The protesters carried placards and banners that read: “No to NATO, No to war and racism”, “Unite to fight NATO’s racist wars”, “NATO Bombs=Slavery in Libya”, “NATO Killed One Million Iraqis” and “Shut Down NATO’S War Crimes.”
Slogans also referred to the continued U.S. pressure on Venezuela.
The slogans also read: “Hands off Venezuela” and “No war on Venezuela”, “US Sanctions Caused Venezuela’s Crisis”, “Solidarity to defeat US imperialism & the NATO war machine!” and “Down with the empire!”
One slogan was: “Money for jobs and education, not for wars and occupation!”
The meeting of the NATO foreign affairs ministers is scheduled for April 3 and 4 in Washington DC to mark the 70th anniversary of the alliance.
One participant in the march tweeted:
“Hundreds of activists from around the world are gathered in front of the White House to denounce NATO and call for #HandsOffVenezuela”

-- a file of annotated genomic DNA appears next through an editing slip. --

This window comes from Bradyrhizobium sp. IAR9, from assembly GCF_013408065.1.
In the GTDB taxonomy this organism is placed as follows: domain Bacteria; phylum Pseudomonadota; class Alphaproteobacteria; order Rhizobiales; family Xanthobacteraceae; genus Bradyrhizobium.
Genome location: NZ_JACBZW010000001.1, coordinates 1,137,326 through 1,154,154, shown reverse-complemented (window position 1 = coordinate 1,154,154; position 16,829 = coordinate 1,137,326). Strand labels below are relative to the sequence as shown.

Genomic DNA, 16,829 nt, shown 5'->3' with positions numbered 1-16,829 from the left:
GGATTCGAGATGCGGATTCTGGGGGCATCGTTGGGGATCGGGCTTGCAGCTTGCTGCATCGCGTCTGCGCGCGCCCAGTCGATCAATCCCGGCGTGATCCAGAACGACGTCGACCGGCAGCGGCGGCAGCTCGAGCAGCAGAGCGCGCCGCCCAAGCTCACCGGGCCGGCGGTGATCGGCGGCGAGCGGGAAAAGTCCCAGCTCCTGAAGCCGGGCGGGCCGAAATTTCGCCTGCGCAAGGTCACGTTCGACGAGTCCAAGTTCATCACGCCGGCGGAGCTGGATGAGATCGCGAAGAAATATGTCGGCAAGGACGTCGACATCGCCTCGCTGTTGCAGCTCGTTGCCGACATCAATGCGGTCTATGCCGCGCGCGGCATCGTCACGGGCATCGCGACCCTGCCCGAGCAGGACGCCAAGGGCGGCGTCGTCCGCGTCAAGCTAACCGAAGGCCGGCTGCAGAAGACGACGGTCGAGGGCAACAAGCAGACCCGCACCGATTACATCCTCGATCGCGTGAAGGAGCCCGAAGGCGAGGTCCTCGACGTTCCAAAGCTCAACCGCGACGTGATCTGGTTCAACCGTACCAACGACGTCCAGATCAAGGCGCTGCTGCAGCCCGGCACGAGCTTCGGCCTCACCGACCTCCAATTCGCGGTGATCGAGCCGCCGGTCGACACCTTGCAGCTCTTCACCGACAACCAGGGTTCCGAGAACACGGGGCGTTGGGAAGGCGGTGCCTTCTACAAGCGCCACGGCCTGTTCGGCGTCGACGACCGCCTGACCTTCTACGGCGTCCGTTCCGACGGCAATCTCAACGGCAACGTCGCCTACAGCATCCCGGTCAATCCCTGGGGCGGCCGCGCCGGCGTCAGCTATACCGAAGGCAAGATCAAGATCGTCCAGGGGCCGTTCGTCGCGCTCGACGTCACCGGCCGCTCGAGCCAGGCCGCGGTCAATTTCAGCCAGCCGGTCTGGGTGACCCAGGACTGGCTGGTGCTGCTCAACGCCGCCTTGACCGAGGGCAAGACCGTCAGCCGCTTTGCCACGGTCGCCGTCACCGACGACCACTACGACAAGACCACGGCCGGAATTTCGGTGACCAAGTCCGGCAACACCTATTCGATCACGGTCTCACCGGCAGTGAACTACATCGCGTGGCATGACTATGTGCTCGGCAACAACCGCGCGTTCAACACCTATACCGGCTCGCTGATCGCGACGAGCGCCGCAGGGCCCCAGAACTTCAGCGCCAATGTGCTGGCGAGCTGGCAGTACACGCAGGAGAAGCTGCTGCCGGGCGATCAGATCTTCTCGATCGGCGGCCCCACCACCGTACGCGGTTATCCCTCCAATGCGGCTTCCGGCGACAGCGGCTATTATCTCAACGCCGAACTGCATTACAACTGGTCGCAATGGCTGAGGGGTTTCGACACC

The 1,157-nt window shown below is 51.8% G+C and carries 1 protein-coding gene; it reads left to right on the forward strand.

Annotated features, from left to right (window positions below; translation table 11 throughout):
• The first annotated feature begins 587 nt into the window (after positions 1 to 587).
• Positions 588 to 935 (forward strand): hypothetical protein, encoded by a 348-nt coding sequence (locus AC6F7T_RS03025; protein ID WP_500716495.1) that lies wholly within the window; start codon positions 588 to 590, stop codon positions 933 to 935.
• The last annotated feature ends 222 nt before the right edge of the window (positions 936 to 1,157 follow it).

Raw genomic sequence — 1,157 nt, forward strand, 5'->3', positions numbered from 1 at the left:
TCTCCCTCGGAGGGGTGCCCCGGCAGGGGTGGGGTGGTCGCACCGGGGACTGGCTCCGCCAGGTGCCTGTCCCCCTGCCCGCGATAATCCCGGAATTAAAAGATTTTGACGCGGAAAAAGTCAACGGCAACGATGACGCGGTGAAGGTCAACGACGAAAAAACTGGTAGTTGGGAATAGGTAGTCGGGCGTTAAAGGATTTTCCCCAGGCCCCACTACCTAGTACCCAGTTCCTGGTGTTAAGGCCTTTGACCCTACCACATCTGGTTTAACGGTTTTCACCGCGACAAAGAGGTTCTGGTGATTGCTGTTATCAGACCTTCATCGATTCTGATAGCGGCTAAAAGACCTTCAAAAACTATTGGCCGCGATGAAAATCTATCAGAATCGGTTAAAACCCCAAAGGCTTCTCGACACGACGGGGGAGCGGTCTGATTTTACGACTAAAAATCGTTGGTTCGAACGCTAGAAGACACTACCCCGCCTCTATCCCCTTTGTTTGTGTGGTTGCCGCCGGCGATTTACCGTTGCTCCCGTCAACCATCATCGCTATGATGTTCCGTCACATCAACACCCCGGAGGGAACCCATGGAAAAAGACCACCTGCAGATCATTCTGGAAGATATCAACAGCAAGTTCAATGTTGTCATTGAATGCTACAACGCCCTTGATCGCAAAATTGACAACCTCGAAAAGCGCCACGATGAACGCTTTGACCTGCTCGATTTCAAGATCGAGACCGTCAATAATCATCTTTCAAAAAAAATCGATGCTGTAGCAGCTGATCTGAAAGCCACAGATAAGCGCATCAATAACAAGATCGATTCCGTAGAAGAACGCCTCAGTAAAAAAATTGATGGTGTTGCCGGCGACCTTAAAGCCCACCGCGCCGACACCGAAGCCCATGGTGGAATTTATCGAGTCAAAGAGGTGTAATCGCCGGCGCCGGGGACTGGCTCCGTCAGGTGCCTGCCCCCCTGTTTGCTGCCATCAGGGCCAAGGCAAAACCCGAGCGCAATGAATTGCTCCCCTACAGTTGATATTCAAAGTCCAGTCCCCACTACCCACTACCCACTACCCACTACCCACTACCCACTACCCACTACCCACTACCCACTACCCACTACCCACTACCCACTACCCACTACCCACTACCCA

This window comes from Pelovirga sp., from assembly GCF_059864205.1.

Another participant wrote:
“Massive marching snaking through downtown DC!”
The International Action Center wrote:
“March stopping now outside the headquarters of the World Bank, responsible for the plunder of countries around the world. World Bank hands off!”
“The march stretches for blocks of DC streets as far as could be seen.”
Military veterans from Connecticut joined the Metro DSA, along with other activists, in the Washington D.C.-march to say “No to a Rich Man’s War!” in Venezuela or elsewhere. This is the beginning of a weeklong series of “Unwelcome NATO” events.
Venezuelans march in defense of freedom and peace